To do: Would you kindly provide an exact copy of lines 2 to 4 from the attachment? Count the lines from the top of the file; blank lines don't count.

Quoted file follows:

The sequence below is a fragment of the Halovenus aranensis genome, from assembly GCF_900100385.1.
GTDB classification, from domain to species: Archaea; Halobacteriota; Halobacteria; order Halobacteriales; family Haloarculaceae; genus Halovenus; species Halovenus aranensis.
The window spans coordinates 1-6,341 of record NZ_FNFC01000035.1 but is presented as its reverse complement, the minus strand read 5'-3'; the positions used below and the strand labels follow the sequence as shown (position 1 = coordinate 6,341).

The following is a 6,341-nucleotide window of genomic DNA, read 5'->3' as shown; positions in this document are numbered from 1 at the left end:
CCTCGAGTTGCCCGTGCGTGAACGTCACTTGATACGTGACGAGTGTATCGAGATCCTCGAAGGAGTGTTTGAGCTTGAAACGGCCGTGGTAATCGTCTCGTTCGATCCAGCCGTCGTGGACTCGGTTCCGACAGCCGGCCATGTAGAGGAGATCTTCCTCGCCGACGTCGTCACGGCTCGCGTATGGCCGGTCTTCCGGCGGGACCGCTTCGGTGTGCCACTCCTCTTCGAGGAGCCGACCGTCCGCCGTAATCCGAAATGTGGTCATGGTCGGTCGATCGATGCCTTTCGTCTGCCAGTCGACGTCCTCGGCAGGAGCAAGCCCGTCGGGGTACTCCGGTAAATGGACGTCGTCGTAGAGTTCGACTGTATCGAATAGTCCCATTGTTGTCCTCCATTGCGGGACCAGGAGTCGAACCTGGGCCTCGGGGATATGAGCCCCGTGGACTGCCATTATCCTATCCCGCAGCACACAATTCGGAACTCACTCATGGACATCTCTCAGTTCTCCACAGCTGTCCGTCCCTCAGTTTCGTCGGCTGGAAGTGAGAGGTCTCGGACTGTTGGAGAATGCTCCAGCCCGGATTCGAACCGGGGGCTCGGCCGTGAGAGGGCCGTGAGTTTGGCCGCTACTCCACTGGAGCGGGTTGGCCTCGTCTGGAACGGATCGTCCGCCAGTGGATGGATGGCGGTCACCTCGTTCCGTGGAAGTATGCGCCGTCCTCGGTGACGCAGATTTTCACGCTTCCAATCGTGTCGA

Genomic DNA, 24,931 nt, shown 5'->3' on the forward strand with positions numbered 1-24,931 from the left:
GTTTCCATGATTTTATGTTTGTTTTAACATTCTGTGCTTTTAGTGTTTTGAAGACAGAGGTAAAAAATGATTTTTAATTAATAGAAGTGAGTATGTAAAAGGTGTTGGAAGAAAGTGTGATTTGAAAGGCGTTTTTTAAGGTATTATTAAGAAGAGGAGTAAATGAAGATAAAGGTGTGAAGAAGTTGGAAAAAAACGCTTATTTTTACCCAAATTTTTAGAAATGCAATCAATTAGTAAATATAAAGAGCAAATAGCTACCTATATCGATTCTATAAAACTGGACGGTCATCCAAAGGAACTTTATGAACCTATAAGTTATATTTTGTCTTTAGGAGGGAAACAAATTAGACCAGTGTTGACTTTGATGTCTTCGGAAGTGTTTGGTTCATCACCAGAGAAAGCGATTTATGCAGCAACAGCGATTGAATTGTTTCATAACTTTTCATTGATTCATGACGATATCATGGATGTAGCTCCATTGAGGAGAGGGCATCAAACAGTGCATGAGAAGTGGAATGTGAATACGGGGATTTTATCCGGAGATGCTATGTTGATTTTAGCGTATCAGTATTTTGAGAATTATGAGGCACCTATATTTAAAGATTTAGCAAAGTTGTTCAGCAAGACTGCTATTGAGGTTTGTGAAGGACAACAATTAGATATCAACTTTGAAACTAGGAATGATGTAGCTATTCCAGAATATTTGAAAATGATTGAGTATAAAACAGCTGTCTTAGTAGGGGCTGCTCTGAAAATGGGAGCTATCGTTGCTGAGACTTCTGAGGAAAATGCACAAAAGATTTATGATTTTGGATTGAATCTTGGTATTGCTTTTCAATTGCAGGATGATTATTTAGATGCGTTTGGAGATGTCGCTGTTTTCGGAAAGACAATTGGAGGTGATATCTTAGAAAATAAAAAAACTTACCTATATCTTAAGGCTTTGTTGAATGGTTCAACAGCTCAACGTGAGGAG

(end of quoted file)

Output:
GTDB classification, from domain to species: Archaea; Halobacteriota; Halobacteria; order Halobacteriales; family Haloarculaceae; genus Halovenus; species Halovenus aranensis.
The window spans coordinates 1-6,341 of record NZ_FNFC01000035.1 but is presented as its reverse complement, the minus strand read 5'-3'; the positions used below and the strand labels follow the sequence as shown (position 1 = coordinate 6,341).

The following is a 6,341-nucleotide window of genomic DNA, read 5'->3' as shown; positions in this document are numbered from 1 at the left end: